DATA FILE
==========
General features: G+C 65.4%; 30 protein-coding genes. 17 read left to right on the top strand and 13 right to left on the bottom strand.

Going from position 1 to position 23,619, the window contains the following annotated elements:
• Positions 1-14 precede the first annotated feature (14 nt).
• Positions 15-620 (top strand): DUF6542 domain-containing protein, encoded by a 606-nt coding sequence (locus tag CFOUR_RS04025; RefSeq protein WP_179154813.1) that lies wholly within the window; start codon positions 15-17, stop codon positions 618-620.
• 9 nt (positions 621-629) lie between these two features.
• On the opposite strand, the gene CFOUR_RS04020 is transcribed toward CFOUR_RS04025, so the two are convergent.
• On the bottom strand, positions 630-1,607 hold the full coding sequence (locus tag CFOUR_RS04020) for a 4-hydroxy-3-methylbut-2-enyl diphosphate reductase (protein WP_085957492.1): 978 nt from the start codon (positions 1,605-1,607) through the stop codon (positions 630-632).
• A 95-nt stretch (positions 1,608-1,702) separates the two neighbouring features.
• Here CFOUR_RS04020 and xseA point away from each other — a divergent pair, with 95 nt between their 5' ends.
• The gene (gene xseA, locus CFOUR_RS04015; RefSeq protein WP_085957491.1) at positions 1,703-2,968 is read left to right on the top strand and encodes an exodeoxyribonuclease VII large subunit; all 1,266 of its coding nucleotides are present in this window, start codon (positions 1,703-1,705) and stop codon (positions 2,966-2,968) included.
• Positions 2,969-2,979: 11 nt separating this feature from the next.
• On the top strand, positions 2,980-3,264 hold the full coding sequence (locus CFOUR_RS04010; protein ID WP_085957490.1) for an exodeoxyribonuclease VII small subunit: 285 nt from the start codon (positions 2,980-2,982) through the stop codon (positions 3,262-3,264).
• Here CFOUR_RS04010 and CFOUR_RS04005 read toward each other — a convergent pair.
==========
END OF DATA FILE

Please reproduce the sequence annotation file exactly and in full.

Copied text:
General features: G+C 65.4%; 30 protein-coding genes. 17 read left to right on the top strand and 13 right to left on the bottom strand.

Going from position 1 to position 23,619, the window contains the following annotated elements:
• Positions 1-14 precede the first annotated feature (14 nt).
• Positions 15-620 (top strand): DUF6542 domain-containing protein, encoded by a 606-nt coding sequence (locus tag CFOUR_RS04025; RefSeq protein WP_179154813.1) that lies wholly within the window; start codon positions 15-17, stop codon positions 618-620.
• 9 nt (positions 621-629) lie between these two features.
• On the opposite strand, the gene CFOUR_RS04020 is transcribed toward CFOUR_RS04025, so the two are convergent.
• On the bottom strand, positions 630-1,607 hold the full coding sequence (locus tag CFOUR_RS04020) for a 4-hydroxy-3-methylbut-2-enyl diphosphate reductase (protein WP_085957492.1): 978 nt from the start codon (positions 1,605-1,607) through the stop codon (positions 630-632).
• A 95-nt stretch (positions 1,608-1,702) separates the two neighbouring features.
• Here CFOUR_RS04020 and xseA point away from each other — a divergent pair, with 95 nt between their 5' ends.
• The gene (gene xseA, locus CFOUR_RS04015; RefSeq protein WP_085957491.1) at positions 1,703-2,968 is read left to right on the top strand and encodes an exodeoxyribonuclease VII large subunit; all 1,266 of its coding nucleotides are present in this window, start codon (positions 1,703-1,705) and stop codon (positions 2,966-2,968) included.
• Positions 2,969-2,979: 11 nt separating this feature from the next.
• On the top strand, positions 2,980-3,264 hold the full coding sequence (locus CFOUR_RS04010; protein ID WP_085957490.1) for an exodeoxyribonuclease VII small subunit: 285 nt from the start codon (positions 2,980-2,982) through the stop codon (positions 3,262-3,264).
• Here CFOUR_RS04010 and CFOUR_RS04005 read toward each other — a convergent pair.